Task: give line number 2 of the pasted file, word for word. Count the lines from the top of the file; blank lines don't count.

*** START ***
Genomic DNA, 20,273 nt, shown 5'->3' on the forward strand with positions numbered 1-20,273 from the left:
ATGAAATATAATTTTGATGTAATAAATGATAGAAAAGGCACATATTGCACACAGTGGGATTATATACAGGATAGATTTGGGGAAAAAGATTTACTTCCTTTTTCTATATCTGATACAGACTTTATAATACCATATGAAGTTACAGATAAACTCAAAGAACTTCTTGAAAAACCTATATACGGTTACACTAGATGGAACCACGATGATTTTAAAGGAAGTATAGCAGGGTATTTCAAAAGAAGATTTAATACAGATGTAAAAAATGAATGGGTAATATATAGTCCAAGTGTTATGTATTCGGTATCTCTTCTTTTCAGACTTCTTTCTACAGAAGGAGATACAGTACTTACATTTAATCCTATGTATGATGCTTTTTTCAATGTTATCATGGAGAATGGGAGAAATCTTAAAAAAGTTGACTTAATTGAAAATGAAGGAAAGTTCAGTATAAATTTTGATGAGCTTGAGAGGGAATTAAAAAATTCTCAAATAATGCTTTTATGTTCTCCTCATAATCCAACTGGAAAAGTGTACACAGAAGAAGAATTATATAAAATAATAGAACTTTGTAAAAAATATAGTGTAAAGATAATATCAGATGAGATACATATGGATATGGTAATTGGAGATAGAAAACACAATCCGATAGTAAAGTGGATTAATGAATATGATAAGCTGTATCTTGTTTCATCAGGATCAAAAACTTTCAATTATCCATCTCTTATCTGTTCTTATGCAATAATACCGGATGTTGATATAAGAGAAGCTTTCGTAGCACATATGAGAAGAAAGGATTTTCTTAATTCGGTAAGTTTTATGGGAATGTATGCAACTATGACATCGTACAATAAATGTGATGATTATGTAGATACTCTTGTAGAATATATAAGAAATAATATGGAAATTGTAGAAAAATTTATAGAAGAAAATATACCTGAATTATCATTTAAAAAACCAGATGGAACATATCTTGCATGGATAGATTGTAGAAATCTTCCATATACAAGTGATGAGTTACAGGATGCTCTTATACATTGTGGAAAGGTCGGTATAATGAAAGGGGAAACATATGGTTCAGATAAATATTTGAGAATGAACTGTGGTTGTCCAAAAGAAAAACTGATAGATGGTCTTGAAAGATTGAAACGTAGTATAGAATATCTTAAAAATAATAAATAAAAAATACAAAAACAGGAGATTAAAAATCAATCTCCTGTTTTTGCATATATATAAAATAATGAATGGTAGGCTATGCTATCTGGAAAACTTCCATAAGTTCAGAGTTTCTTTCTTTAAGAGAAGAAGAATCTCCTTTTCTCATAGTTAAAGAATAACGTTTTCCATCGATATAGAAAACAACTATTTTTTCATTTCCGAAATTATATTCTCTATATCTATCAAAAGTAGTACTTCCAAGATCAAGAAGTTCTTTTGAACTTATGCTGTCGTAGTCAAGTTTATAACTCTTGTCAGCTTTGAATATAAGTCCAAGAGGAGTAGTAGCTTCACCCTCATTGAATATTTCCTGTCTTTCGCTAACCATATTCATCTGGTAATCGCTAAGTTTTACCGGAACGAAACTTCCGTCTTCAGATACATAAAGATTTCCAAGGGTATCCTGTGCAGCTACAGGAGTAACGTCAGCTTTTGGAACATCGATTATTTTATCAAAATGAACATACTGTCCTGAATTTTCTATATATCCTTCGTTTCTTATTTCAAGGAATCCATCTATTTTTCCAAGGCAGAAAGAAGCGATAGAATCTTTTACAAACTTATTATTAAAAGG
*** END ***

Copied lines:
ATGAAATATAATTTTGATGTAATAAATGATAGAAAAGGCACATATTGCACACAGTGGGATTATATACAGGATAGATTTGGGGAAAAAGATTTACTTCCTTTTTCTATATCTGATACAGACTTTATAATACCATATGAAGTTACAGATAAACTCAAAGAACTTCTTGAAAAACCTATATACGGTTACACTAGATGGAACCACGATGATTTTAAAGGAAGTATAGCAGGGTATTTCAAAAGAAGATTTAATACAGATGTAAAAAATGAATGGGTAATATATAGTCCAAGTGTTATGTATTCGGTATCTCTTCTTTTCAGACTTCTTTCTACAGAAGGAGATACAGTACTTACATTTAATCCTATGTATGATGCTTTTTTCAATGTTATCATGGAGAATGGGAGAAATCTTAAAAAAGTTGACTTAATTGAAAATGAAGGAAAGTTCAGTATAAATTTTGATGAGCTTGAGAGGGAATTAAAAAATTCTCAAATAATGCTTTTATGTTCTCCTCATAATCCAACTGGAAAAGTGTACACAGAAGAAGAATTATATAAAATAATAGAACTTTGTAAAAAATATAGTGTAAAGATAATATCAGATGAGATACATATGGATATGGTAATTGGAGATAGAAAACACAATCCGATAGTAAAGTGGATTAATGAATATGATAAGCTGTATCTTGTTTCATCAGGATCAAAAACTTTCAATTATCCATCTCTTATCTGTTCTTATGCAATAATACCGGATGTTGATATAAGAGAAGCTTTCGTAGCACATATGAGAAGAAAGGATTTTCTTAATTCGGTAAGTTTTATGGGAATGTATGCAACTATGACATCGTACAATAAATGTGATGATTATGTAGATACTCTTGTAGAATATATAAGAAATAATATGGAAATTGTAGAAAAATTTATAGAAGAAAATATACCTGAATTATCATTTAAAAAACCAGATGGAACATATCTTGCATGGATAGATTGTAGAAATCTTCCATATACAAGTGATGAGTTACAGGATGCTCTTATACATTGTGGAAAGGTCGGTATAATGAAAGGGGAAACATATGGTTCAGATAAATATTTGAGAATGAACTGTGGTTGTCCAAAAGAAAAACTGATAGATGGTCTTGAAAGATTGAAACGTAGTATAGAATATCTTAAAAATAATAAATAAAAAATACAAAAACAGGAGATTAAAAATCAATCTCCTGTTTTTGCATATATATAAAATAATGAATGGTAGGCTATGCTATCTGGAAAACTTCCATAAGTTCAGAGTTTCTTTCTTTAAGAGAAGAAGAATCTCCTTTTCTCATAGTTAAAGAATAACGTTTTCCATCGATATAGAAAACAACTATTTTTTCATTTCCGAAATTATATTCTCTATATCTATCAAAAGTAGTACTTCCAAGATCAAGAAGTTCTTTTGAACTTATGCTGTCGTAGTCAAGTTTATAACTCTTGTCAGCTTTGAATATAAGTCCAAGAGGAGTAGTAGCTTCACCCTCATTGAATATTTCCTGTCTTTCGCTAACCATATTCATCTGGTAATCGCTAAGTTTTACCGGAACGAAACTTCCGTCTTCAGATACATAAAGATTTCCAAGGGTATCCTGTGCAGCTACAGGAGTAACGTCAGCTTTTGGAACATCGATTATTTTATCAAAATGAACATACTGTCCTGAATTTTCTATATATCCTTCGTTTCTTATTTCAAGGAATCCATCTATTTTTCCAAGGCAGAAAGAAGCGATAGAATCTTTTACAAACTTATTATTAAAAGG